- Date June 12th 2019
- Author Lise Josefsen Hermann
Across the Central American Dry Corridor, communities are facing increasingly extreme weather. In Nicaragua, the region’s poorest country, subsistence farmers like Blanca Landero Betarco face a daily battle.
The air is dry and the heat intense in the village of La Grecia in north-western Nicaragua. The temperature is a little more forgiving inside the modest red brick house where Blanca Landero Betarco shows off her small harvest of red beans.
Like her parents, and their parents before them, 60-year-old Betarco lives from subsistence farming — growing beans, rice, corn and wheat. However in recent years, the land hasn’t yielded enough to subsist on.
“I don’t know how many more years I’ll be able to stay living here on this land, in these conditions — whether I’m going to starve to death,” Betarco told DW. “Because that’s what this land might have in store for us: death.”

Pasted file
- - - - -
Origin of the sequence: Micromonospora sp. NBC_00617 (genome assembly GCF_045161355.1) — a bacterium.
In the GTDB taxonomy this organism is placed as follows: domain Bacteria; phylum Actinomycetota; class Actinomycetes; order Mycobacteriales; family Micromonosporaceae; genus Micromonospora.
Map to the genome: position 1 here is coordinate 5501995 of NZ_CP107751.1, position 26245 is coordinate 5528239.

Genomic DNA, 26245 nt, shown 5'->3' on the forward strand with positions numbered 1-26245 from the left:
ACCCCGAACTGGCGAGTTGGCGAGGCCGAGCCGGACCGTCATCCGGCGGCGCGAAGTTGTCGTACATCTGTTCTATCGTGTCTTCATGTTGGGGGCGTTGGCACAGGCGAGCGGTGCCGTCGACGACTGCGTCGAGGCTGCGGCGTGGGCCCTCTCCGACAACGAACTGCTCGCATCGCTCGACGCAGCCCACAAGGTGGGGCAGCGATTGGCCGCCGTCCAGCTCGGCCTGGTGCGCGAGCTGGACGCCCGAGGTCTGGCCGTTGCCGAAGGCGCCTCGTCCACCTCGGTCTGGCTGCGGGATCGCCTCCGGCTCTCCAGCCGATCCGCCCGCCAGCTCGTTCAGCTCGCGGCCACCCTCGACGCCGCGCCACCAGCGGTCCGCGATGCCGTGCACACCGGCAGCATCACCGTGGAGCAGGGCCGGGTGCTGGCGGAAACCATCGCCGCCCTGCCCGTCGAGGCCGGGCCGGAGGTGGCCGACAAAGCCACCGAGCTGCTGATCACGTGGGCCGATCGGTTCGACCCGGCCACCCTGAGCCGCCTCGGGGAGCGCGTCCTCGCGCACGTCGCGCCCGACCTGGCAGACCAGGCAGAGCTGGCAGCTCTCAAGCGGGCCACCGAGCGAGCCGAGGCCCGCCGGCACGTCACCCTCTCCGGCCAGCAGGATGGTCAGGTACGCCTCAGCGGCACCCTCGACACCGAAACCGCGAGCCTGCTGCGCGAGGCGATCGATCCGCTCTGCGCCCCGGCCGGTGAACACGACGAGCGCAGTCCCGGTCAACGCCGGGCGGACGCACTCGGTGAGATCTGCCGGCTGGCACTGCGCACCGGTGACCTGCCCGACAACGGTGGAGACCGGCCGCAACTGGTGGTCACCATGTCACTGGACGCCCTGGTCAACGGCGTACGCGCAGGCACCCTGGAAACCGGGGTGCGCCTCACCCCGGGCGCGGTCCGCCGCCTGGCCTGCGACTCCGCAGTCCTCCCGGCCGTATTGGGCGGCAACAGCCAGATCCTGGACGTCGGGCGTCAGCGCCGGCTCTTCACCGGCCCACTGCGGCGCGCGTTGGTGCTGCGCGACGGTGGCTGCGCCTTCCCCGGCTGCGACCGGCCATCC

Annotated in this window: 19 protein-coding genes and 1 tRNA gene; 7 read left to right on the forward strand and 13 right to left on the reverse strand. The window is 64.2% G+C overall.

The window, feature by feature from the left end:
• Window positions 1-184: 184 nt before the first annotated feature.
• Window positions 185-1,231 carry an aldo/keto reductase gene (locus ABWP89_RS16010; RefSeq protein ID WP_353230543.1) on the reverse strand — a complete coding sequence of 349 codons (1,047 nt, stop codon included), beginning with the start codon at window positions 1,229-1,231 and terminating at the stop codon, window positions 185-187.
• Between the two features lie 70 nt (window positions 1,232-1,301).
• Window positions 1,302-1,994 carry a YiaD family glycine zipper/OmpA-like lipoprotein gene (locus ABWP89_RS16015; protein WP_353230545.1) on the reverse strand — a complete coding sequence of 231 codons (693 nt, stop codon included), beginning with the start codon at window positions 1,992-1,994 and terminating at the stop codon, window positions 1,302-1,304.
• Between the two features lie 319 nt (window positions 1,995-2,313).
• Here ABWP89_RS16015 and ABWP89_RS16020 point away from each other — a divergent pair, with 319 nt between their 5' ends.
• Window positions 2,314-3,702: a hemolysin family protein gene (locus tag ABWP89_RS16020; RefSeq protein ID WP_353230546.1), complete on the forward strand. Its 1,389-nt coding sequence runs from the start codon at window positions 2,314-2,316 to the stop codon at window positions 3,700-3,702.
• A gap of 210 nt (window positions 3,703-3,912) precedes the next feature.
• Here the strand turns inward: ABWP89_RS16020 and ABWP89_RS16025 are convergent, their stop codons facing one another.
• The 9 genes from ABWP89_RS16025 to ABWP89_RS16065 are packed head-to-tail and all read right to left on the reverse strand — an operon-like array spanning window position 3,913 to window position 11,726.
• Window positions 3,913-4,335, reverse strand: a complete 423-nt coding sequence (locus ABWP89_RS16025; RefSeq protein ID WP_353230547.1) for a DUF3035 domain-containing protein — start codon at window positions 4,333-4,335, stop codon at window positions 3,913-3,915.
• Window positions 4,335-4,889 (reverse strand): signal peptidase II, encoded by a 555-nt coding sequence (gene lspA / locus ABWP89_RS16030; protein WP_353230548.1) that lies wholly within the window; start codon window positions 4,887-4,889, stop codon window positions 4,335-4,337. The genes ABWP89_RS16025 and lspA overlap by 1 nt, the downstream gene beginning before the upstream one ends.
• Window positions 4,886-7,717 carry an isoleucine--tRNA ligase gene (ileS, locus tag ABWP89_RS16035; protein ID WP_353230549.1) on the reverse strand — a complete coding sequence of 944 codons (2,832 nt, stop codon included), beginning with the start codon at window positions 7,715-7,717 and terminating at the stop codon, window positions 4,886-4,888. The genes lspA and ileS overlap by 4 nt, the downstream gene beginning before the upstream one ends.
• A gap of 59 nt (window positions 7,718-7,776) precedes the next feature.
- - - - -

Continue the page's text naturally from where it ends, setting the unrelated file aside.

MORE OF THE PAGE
La Grecia is in the Chinandega area in a region known as the Dry Corridor that extends along the Pacific coast of Central America, through Guatemala, El Salvador, Honduras and Nicaragua.
When El Nino hit from 2014 to 2016, drought laid waste to food production in the Dry Corridor. Betarco and her family made it through on the little money two of her four children earned working at local factories, but hunger became an everyday reality.